Gone are the days of servers frantically scribbling down orders at the restaurant table and then putting them up on the board for the kitchen. Wireless order entry is the latest restaurant trend, and La Cage aux Sports, a Quebec-based restaurant and sports bar chain, recently armed its serving staff with tablets backed by a new Motorola wireless LAN. The network will speed service to customers, boost operational efficiency and increase revenues.
The Motorola wireless LAN allows La Cage's serving and bar staff to communicate more efficiently with back-of-the-house operations by instantly placing food and drink orders, which in turn allows them to service more customers and turn over their tables more efficiently, said Mathieu Laliberté, director of information and technologies for La Cage aux Sports.
Wireless mobility: Wi-Fi revolutionizes food service
La Cage was looking to implement a mobile ordering system on tablets, and the IT organization knew it needed a high-performing wireless LAN to support the technology. The restaurant, along with Motorola partner POS Terminal 2000, replaced La Cage's legacy Wi-Fi infrastructure with the new Motorola wireless LAN. The network will support Android-based Motorola ET1 tablets, which will allow servers to skip writing orders down and manually entering them into the point-of-sale (POS) terminals. The ET1 tablets are ruggedized, and are designed to withstand drops, spills, and cold and hot temperatures -- perfect for a busy restaurant environment, said Laliberté.
"We wanted a tablet we could drop on the floor and there wouldn't be a problem, and something easy to deploy. The Motorola tablet uses the Android operating system, so that would be easy for us to configure and for servers to use," he said.
The new mobile ordering system allows servers to roam throughout the restaurant on the Wi-Fi without any gaps in coverage so tickets are delivered to the kitchen instantly. The system also gives servers up-to-date insight into any menu changes in real-time, which increases efficiency and customer satisfaction, Laliberté said. On the technical side, La Cage's IT staff can manage each restaurant's wireless LAN from a centralized location, including making changes to any access points or troubleshooting a tablet.
"We could always manage each restaurant's Wi-Fi from a centralized place, so now we just had to integrate the tablets into our centralized management [tool]," he said.
The new system -- complete with the new Motorola wireless LAN access points and ET1 tablets -- has been rolled out at five of La Cage's 51 locations throughout Quebec, with the rest of the locations expecting the new system by the end of 2015.
Motorola wireless serves up faster service, more revenue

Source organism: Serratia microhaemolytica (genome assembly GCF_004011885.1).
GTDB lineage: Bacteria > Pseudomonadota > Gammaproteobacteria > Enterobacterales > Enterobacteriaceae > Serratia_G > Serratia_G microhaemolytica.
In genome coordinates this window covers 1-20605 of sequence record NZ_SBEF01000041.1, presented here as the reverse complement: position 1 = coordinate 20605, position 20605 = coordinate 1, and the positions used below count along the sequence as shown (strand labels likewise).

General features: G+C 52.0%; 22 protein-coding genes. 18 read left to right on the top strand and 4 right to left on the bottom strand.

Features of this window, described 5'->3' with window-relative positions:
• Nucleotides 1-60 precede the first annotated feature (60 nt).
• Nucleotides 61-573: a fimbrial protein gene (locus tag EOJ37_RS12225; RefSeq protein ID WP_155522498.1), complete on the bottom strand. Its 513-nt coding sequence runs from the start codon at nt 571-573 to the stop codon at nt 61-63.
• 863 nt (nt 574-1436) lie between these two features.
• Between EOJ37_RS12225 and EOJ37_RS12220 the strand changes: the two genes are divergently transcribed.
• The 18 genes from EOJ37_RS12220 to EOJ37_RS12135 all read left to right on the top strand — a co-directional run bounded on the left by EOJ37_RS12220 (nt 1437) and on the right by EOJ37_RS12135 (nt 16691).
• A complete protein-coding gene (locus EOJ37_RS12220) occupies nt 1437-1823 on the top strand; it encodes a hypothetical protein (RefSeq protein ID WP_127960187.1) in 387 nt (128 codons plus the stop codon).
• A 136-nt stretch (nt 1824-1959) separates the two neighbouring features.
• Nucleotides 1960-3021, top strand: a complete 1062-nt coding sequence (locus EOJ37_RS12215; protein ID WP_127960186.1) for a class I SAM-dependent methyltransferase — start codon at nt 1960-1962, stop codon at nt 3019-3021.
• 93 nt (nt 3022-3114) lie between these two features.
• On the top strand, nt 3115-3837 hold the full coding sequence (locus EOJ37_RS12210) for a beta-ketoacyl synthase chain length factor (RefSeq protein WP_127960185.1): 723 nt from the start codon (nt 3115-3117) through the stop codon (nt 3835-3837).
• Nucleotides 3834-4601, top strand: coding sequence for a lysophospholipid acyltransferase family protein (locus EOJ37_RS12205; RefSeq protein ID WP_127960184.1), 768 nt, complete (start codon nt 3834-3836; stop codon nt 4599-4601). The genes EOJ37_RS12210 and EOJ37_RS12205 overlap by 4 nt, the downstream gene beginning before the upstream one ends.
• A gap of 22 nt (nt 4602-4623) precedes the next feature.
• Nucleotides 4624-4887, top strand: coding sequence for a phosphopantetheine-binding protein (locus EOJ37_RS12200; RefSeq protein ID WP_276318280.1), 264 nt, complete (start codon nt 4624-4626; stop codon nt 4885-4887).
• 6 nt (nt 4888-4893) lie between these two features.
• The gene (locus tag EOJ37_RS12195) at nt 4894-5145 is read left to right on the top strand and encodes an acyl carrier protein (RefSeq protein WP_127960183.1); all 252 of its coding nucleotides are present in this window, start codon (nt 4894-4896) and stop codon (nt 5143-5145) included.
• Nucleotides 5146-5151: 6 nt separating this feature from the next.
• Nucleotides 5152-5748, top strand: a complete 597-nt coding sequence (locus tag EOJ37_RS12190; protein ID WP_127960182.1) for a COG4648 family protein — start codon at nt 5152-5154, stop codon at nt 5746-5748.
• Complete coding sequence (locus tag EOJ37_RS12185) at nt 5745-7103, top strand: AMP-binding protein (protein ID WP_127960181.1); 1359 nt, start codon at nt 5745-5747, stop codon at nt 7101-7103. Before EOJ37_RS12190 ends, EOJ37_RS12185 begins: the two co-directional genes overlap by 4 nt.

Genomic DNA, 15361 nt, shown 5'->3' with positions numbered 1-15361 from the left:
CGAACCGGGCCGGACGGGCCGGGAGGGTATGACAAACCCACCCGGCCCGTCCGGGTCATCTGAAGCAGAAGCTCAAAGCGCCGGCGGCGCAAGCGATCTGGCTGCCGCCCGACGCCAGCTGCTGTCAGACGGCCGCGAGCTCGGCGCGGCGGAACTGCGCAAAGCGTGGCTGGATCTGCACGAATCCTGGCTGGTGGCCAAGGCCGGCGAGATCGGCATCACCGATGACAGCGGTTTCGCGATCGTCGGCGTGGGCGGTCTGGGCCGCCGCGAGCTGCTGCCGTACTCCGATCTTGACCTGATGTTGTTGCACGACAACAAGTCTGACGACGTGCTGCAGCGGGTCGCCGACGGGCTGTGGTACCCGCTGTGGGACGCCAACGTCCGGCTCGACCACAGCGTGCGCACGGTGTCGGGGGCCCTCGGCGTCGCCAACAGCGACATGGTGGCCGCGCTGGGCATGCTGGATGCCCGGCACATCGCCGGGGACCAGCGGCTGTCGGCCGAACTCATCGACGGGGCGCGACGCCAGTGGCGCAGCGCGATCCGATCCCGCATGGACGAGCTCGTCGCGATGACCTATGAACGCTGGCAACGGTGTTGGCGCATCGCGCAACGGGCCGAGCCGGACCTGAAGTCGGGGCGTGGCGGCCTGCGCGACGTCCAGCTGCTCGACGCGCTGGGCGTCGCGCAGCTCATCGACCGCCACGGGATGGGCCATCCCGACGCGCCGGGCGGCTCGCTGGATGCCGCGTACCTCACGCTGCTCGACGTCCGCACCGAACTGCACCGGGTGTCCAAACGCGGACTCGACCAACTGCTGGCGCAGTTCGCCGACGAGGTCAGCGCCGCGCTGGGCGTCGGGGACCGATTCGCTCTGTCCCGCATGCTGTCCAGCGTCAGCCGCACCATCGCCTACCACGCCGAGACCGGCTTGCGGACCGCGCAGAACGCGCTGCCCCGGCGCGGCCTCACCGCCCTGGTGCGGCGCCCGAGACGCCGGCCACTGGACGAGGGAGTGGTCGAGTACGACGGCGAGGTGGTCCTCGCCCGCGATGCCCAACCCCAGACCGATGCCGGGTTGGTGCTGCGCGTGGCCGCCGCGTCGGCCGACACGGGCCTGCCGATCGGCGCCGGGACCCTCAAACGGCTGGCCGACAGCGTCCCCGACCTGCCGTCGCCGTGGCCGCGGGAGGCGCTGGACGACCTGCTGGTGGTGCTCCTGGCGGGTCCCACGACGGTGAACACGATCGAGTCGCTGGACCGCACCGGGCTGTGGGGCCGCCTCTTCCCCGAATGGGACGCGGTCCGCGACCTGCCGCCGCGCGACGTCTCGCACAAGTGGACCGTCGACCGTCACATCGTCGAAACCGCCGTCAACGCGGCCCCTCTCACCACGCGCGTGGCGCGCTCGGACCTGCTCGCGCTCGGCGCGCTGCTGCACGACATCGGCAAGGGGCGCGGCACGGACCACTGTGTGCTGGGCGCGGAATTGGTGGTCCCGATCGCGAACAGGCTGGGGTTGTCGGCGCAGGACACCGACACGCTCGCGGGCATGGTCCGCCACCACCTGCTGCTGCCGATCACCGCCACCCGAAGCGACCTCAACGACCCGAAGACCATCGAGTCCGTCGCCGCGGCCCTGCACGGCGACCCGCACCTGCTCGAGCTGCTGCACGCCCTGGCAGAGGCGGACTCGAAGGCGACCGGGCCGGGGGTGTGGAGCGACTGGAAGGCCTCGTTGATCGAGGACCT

The Motorola wireless LAN has improved the customer experience at La Cage, whose customers are typically watching games and ordering multiple drinks and snacks, and don't want long waits for their orders, Laliberté said. "Servers are placing orders right as they are taking them at the tables with their tablets. It's more efficient because they don't have to run back to the fixed POS, and they are always around their tables."
The new system has also led to operational efficiencies, like the elimination of all but one POS system in each restaurant using Motorola, which frees up more space within the restaurant. "In a typical restaurant, we had six POS [terminals] and now we are down to one that we have kept behind the bars since they still fit bartenders' working styles," he said.
The mobile order taking system also allows the restaurant to sell more food and beverages and is cutting down on labor costs because servers can help more customers at a time while making more money themselves, he said. "Servers can help more tables, so we actually need [fewer] servers on the floor ... and we've also been able to do more upselling since the tablet will propose add-ons when a customer orders a particular item," he said.
Due to security regulations in Canada, La Cage can't accept credit card payments on the tablets yet, but is currently working with Motorola on a solution, Laliberté said. "If we could do the whole process -- from ordering to payment -- on the tablets, that would help us be even more efficient."
So far, La Cage has noticed an improvement in customer satisfaction, in addition to employee satisfaction. "It was really easy to teach [the serving staff] the new system because they were really excited to simplify their work with a new technology," he said.
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